Moonman

  Thank you for your time and answer. I do have another question regarding the switches, I need to extend the wires from the switch to the controller about 15 feet, would I use the same gauge wires or go larger.

  Thanks, Dave

I believe that you received the info that needed. I saw those replies before I could respond.

The flat in the matching colors is easier to find than the old 4 wire phone cable. Most phone cable today is Cat5 cable, which works. It is just a little small in gauge and one has to be careful stripping it. It also doesn't tolerate a lot of bending. Something in a 20awg handles easier.

Carl

Arctic Railroad

Richie C. posted:
gunrunnerjohn posted:

What Carl said.   Fastrack switches only have a small DC motor to activate the switch, they draw less than 100ma maximum during the switch operation, even less at other times.  Since I run command pretty exclusively, I run the switches from track power to minimize the wiring issues.  I use the command Fastrack switches, that way I don't really have to wire extra control wires either, just plug them in and go.

GRJ,

Do you run DCS as well as Legacy on your layout ? Reason I ask is I always understood that when running DCS it is recommended to power the Fastrack switches with accessory/external power and not track power ?

I run DCS and I have not heard that before, using accessory/external power. What is the reason for that 

David Pearsall

DAVID PEARSALL 010218 posted:
Richie C. posted:
gunrunnerjohn posted:

What Carl said.   Fastrack switches only have a small DC motor to activate the switch, they draw less than 100ma maximum during the switch operation, even less at other times.  Since I run command pretty exclusively, I run the switches from track power to minimize the wiring issues.  I use the command Fastrack switches, that way I don't really have to wire extra control wires either, just plug them in and go.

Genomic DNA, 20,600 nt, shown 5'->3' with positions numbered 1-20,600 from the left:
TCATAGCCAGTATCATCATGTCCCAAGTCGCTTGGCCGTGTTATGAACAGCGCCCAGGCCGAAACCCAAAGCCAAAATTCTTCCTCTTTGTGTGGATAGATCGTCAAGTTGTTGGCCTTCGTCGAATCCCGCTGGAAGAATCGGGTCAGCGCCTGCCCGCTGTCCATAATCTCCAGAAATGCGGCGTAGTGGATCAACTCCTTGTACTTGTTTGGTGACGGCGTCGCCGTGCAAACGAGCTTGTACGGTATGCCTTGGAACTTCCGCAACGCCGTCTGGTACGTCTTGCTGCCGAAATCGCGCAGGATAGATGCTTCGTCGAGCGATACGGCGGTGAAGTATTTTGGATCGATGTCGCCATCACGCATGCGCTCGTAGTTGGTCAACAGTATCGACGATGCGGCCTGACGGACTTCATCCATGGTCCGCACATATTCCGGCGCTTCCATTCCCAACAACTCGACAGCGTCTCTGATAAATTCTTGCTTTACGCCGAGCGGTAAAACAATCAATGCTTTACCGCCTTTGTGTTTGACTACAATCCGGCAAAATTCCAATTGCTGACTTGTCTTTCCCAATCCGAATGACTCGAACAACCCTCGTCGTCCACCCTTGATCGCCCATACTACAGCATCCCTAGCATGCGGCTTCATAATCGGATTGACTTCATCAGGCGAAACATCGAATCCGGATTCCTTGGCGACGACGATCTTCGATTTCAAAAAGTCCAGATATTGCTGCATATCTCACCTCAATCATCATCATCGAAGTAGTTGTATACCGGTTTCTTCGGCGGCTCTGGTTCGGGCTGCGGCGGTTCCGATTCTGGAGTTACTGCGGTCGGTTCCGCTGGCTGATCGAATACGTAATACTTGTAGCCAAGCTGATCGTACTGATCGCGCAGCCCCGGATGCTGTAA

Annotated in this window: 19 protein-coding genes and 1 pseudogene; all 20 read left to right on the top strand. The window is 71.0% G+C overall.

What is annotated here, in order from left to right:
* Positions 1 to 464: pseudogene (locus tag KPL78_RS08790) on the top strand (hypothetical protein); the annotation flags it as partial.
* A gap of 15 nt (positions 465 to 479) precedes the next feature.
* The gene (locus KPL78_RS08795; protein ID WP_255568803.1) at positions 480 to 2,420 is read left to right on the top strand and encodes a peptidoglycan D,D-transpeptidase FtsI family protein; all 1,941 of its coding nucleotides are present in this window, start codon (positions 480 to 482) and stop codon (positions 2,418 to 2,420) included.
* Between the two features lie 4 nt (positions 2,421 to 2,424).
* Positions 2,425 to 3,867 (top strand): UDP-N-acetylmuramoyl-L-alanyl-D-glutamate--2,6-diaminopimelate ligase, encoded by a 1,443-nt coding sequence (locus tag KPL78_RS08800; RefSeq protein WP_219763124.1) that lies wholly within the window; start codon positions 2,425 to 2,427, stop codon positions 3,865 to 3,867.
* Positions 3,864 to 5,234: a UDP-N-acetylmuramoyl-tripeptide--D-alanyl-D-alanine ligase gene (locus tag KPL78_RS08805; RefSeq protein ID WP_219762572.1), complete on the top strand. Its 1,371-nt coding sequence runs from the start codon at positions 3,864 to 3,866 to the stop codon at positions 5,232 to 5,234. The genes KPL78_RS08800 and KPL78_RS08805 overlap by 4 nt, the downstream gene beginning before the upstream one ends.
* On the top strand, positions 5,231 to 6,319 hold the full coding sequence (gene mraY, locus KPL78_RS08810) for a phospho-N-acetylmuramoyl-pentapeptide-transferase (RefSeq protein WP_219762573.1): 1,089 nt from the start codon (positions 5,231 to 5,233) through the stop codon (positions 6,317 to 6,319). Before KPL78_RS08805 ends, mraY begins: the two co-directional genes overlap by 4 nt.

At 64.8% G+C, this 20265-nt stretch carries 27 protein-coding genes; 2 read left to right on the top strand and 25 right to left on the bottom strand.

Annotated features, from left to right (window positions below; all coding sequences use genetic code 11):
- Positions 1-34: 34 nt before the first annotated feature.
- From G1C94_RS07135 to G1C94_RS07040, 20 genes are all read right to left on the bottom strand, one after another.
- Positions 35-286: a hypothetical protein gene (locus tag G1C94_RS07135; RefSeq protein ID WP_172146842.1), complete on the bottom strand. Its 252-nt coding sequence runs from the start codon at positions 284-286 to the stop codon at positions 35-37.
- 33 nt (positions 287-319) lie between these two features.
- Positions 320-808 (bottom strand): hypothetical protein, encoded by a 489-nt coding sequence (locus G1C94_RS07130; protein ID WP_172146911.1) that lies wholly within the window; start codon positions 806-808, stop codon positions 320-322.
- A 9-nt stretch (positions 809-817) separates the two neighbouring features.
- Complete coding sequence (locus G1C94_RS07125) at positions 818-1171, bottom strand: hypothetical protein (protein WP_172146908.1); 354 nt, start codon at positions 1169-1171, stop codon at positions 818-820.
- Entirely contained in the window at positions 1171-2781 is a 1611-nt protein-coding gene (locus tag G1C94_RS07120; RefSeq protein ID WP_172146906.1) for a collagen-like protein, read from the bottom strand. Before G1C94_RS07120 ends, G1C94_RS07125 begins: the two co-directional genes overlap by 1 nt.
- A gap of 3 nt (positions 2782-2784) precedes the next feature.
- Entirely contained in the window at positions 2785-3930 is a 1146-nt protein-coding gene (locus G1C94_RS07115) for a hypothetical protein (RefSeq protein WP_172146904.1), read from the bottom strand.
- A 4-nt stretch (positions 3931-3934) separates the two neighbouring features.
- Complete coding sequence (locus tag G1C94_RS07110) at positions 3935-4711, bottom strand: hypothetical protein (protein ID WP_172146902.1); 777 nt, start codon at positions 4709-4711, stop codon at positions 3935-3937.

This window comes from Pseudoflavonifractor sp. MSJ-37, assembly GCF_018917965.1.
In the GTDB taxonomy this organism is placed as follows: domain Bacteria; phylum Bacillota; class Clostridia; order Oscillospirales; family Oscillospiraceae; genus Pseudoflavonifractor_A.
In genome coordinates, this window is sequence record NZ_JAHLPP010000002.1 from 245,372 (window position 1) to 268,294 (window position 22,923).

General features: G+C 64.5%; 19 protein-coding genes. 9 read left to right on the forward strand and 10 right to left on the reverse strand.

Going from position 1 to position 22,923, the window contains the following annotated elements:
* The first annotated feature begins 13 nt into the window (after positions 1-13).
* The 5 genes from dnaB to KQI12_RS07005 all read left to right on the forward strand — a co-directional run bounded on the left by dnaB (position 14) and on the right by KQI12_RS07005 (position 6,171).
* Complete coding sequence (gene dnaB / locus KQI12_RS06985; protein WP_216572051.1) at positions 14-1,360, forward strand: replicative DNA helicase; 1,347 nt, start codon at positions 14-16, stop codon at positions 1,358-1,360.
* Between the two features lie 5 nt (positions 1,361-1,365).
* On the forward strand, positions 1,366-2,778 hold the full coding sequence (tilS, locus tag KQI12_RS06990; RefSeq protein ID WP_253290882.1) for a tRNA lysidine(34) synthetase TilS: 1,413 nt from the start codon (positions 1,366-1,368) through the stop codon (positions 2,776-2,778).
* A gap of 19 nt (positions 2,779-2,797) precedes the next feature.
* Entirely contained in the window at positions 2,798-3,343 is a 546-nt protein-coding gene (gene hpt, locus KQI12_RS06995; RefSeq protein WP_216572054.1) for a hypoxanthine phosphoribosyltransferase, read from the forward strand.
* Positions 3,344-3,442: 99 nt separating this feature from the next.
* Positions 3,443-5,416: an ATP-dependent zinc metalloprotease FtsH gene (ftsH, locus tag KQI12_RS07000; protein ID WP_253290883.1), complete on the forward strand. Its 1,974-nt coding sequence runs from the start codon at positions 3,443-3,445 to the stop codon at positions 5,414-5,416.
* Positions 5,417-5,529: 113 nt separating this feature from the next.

GRJ,

Do you run DCS as well as Legacy on your layout ? Reason I ask is I always understood that when running DCS it is recommended to power the Fastrack switches with accessory/external power and not track power ?

I run DCS and I have not heard that before, using accessory/external power. What is the reason for that 

One would assume that it is to avoid the DCS signal interference created by the control electronics in the FasTrack switch. I am not sure that a separate power source would help. The center rail would still be connected to the rest of the track.

Using the 22uh choke on the track power terminals is the solution. MTH RealTrax switches use coil motors to avoid the signal interference.

Carl

Arctic Railroad

This is where I saw the original post about not using track power to power FT Switches when using DCS (and GRJ's RF choke suggestion) and I'm sure there have been other posts as well.

Barry, has anyone ever tried adding RF chokes to the Fastrack switches to eliminate this issue?  Just wondering if you've ever heard of a fix.  With the command switches, it's very handy to just plop them into the layout and not have to wire anything, that's the reason I ask.

 

Nothing is so easy as the job you imagine someone else doing.
()

John,

 

Running the DCS signal through a magnet coil or the coil of a motor is a different source of interference than that caused by a CV board. I don't know if an RF choke would nullify that particular form of interference.

Barry

 

DCS Ambassador & author of The DCS Companion series of books

Train-Ca-Teers - All For O and O For All!

 

()

I guess it just has to be tested.   However, Fastrack switches have a very small DC motor to activate the switch tracks, so there are no "magnet coils".  If you can run a locomotive around with a motor, it would seem these would be similar.

 

Nothing is so easy as the job you imagine someone else doing.
()

I like the idea of track power, but I suspect adding a choke may be necessary to solve the DCS compatibility issues.  Note that many Legacy and even some TMCC locomotives require an RF choke to avoid interference with DCS locomotives.  I suspect Barry's comment is based on experience with folks having issues with them on track power, so something would probably have to be done.

 

Gentlemen,